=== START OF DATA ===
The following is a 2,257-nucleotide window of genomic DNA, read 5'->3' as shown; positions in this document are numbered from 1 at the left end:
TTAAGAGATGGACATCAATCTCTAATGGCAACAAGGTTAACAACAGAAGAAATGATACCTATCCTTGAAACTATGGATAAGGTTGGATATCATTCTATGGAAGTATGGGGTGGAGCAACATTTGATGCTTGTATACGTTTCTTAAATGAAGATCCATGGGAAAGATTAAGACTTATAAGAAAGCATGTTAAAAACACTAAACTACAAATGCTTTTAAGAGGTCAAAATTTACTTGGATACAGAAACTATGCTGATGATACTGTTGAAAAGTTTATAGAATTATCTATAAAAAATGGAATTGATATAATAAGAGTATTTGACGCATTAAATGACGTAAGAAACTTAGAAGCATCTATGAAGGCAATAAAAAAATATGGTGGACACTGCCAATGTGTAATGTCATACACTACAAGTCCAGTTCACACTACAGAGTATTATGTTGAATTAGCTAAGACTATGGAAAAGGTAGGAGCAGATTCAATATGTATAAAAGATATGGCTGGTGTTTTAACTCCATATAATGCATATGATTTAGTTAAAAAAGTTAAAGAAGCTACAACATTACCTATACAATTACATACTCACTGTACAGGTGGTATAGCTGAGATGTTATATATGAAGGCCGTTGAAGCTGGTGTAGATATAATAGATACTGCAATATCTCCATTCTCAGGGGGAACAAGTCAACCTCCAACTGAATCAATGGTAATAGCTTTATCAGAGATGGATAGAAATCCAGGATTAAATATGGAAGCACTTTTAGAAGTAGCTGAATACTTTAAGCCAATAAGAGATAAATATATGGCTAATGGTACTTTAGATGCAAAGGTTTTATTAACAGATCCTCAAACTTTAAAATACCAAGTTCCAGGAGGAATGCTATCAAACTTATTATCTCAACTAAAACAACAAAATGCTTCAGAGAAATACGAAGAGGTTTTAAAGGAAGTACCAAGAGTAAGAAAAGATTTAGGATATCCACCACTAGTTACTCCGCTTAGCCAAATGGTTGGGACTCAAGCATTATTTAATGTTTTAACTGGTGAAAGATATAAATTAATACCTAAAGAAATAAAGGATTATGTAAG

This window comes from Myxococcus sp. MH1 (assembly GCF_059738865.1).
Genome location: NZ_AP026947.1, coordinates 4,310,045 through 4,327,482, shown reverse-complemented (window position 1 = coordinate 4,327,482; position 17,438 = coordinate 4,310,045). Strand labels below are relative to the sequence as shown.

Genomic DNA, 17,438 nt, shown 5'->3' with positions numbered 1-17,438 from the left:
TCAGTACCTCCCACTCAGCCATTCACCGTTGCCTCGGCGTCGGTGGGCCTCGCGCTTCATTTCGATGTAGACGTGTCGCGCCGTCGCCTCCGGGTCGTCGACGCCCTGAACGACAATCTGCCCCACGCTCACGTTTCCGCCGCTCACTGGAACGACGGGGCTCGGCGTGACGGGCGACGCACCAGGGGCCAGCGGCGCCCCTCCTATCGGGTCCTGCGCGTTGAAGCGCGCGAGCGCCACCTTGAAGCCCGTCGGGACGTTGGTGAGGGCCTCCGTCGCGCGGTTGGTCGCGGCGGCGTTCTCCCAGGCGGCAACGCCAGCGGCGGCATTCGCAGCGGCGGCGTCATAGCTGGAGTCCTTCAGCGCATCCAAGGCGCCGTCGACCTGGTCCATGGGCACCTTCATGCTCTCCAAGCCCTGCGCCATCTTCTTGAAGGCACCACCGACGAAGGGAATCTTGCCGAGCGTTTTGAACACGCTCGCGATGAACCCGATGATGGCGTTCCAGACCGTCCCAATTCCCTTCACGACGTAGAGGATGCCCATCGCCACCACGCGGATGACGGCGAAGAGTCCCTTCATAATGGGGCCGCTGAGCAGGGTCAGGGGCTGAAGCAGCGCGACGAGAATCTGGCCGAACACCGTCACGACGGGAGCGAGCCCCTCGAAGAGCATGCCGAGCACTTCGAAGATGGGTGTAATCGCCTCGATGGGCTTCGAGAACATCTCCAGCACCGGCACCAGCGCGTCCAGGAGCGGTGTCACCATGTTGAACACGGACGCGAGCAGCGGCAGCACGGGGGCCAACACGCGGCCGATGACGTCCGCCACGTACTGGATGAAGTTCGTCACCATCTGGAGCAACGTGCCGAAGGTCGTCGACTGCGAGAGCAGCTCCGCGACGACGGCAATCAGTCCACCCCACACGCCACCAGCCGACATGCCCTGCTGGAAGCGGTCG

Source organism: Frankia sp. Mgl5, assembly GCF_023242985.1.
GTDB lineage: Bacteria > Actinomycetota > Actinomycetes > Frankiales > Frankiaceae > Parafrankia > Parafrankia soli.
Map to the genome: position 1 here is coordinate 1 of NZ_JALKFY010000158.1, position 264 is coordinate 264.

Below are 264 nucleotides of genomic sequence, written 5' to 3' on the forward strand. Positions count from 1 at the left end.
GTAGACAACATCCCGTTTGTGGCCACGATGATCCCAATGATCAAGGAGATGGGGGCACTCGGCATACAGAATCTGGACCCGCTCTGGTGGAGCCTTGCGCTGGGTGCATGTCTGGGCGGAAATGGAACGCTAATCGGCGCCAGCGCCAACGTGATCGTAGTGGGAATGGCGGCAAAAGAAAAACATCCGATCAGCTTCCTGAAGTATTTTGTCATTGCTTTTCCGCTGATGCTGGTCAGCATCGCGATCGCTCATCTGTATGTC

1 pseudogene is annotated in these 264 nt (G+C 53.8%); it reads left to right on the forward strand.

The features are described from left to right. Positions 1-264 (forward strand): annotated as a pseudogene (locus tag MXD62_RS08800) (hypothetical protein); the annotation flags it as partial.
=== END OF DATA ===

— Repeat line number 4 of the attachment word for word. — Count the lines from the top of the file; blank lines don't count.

Genome location: NZ_AP026947.1, coordinates 4,310,045 through 4,327,482, shown reverse-complemented (window position 1 = coordinate 4,327,482; position 17,438 = coordinate 4,310,045). Strand labels below are relative to the sequence as shown.